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PKP Cargo is planning to establish a rail freight hub in the centre of Poland, in the city of Łódź. It is to form the centre of freight transport in the country, which has seen traffic volumes rise exponentially since the revival of the New Silk Road.
The freight division of the Polish PKP Group currently owns 9 terminals in the country: 7 intermodal terminals and two on the border with Belarus. In addition, it runs 21 bulk cargo terminals. Andrzej Banucha, Deputy Director Development, Investor Relations & Marketing Department of PKP Cargo SA will share his expertise on terminal operation at the conference Improving Rail Terminal Efficiency, to be held on 28 march in Utrecht, the Netherlands.
Rail freight hub
The Polish rail freight market develops very fast. The rise of Eurasian traffic through Poland is the main driver, but the economy in general is boosting the sector. In order to grow with these developments, the operator is looking at the construction of a new, large terminal in the middle of the country. This should transform the city in a rail freight hub.
“We have already acquired a piece of land in Łódź. We are now carrying out a business possibility study, but the plans are in an advanced stage. Once complete, it will probably be the biggest terminal in Central and Eastern Europe”, explained Banucha.
It is just one of the measures of the freight operator to make its terminals more efficient. It is also investing in digitalisation, automation and new loading techniques. “For example, we want to make it easier to load a truck on a train. When a truck passes a distance longer than 400 kilometre, it should ideally be on a train.
“We constantly look at the market; how does the traffic spread in the country? Where are the volumes? When we see stable growth, we invest in more facilities. For example, we consider expansion of the intermodal terminal in Poznań. This was first a terminal rarely used, and now it is full.”
PKP Cargo is best known for its operation of the terminal at Malaszewicze, where it handles traffic to and from China. This is the most frequently used terminal on the border with Belarus, and is often the topic of discussion due to congestion. According to Banucha, PKP Cargo is currently able to handle the traffic flow, as long as this flow is regular. If there is an imbalance of volumes, the terminal gets congested.
“This is what we see after the Chinese New Year; during the holidays rail freight traffic from China was at a standstill, and now it all resumes at once. We can handle 14 trains a day, but when we receive 20 trains all at once we have a problem. Currently, we see a different number of trains every day.”
EU entry point
When discussing this terminal, Banucha wants to point out that congestion at the border is not always within the scope of the terminal operation, as the customs formalities are carried out further on. “As this is the first entry point into the EU, every train at the border is scanned by the European Commission. However, there is only one singe scanner for this procedure. The Polish ministry has the aim to increase the number of trains crossing the border to 55 per day. “This is an ambitious goal: we need more scanners, more railway and a new bridge crossing the river”, said Banucha.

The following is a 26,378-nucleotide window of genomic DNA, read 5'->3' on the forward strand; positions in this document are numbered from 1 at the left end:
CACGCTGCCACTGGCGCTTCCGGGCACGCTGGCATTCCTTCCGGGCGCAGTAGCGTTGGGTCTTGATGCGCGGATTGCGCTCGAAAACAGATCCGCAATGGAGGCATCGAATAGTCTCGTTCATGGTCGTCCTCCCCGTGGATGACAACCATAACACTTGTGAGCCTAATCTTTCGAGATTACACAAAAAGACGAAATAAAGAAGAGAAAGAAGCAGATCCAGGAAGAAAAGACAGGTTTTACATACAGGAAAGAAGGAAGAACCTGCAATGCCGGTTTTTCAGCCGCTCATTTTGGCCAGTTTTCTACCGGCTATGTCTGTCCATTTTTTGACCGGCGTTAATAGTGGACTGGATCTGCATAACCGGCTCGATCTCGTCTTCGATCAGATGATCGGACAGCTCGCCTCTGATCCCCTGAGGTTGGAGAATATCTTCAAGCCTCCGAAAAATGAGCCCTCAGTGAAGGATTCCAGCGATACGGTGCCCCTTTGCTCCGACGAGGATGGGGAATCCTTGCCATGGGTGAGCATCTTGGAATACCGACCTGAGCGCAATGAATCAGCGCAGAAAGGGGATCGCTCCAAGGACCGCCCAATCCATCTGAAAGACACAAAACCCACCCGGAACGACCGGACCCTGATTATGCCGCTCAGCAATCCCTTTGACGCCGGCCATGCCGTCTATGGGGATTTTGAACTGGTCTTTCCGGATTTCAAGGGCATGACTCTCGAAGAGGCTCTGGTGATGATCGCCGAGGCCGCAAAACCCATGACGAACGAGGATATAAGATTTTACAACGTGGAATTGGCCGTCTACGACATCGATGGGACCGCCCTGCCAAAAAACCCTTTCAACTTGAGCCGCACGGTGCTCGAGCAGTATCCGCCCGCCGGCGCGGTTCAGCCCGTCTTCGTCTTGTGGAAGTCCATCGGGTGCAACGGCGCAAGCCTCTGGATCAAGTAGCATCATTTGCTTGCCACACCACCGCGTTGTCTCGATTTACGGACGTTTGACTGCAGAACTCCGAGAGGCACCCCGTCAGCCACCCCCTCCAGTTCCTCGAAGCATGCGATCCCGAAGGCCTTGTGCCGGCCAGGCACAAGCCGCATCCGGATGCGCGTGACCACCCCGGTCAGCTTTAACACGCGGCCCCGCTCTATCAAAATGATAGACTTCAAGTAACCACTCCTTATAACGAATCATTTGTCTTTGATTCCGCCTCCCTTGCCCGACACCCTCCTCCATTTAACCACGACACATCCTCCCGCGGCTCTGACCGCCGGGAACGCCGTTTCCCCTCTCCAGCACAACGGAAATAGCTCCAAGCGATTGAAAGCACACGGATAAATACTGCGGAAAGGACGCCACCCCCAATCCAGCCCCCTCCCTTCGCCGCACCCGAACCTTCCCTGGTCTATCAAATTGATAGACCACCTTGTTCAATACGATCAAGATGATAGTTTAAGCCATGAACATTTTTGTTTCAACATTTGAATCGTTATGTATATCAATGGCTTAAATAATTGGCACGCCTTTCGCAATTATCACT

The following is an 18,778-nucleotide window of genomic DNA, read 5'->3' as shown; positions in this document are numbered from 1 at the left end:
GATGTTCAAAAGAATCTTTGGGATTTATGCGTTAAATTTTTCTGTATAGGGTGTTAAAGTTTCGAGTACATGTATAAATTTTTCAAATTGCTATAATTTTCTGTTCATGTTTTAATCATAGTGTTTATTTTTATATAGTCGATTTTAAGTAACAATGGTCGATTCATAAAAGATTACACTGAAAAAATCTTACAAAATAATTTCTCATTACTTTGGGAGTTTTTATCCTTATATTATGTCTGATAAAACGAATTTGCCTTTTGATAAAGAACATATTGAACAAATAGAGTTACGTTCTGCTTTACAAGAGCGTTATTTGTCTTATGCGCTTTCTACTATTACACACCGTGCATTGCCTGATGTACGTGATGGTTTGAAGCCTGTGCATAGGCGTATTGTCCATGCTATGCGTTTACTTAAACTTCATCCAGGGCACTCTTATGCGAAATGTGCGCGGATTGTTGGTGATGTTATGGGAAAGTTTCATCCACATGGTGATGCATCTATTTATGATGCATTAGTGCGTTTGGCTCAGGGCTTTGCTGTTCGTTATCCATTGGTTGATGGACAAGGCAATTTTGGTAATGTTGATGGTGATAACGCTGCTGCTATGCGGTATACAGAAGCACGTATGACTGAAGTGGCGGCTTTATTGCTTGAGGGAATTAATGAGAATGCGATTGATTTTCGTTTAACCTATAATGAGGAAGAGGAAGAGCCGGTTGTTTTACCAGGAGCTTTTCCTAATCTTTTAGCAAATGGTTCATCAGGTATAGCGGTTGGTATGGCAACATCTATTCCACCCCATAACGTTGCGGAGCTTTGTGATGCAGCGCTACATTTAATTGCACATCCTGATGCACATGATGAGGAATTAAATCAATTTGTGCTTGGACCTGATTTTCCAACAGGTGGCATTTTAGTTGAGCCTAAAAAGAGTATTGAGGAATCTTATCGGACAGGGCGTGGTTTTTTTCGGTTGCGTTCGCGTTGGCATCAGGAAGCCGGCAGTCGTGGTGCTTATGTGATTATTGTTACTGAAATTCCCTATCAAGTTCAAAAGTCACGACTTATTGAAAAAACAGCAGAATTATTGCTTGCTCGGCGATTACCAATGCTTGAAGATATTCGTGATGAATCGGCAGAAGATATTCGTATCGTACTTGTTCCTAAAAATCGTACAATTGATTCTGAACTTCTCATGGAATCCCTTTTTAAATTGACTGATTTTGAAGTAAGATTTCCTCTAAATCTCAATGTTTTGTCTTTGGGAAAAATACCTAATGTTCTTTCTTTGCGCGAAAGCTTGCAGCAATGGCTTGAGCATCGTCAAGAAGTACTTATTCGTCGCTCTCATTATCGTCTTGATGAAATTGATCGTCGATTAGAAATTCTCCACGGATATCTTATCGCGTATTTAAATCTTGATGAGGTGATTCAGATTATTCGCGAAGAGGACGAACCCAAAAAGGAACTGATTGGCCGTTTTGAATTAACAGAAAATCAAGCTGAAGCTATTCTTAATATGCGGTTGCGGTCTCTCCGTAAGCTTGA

Apart from such measures, the border crossing at Czeremcha – Wyskolitowsk will be reopened by the end of 2019. This will be an intermodal bypass north of Malaszewicze. ”The terminal at Sławków is also operative, but is currently only used for traffic between Poland and Ukraine, he explained. “Due to political tensions between Russia and Ukraine, rail freight traffic to and from China via Sławków does not exist at the moment.”
PKP is now preparing to gather all its terminals under one entity. Currently, there are four entities running the terminals in one PKP CARGO Group; here are some gains to be made, Banucha pointed out. “We are consolidating our business. If all terminals from our Group operate as one company, we are able to offer a much wider offer to our customers, such as improved connections between the terminals.”
Banucha will take part in a panel session about the geographic location of terminals at the conference Improving Rail Terminal Efficiency. He will discuss the ideal sea port/inland terminal ratio and how terminals should be distributed over a given territory. Other panel members are Alexander Mironov of RZD Logistics, Peter Pardoel of Cabooter Group and Rob Spierings, railway consultant.
The conference takes place on the last day of the three-day exhibition fair called the Freight and Terminal Forum. As part of the larger RailTech Europe 2019, this event is held from 26-28 March 2019. Registration for this event is already open.
This article first appeared on www.railfreight.com
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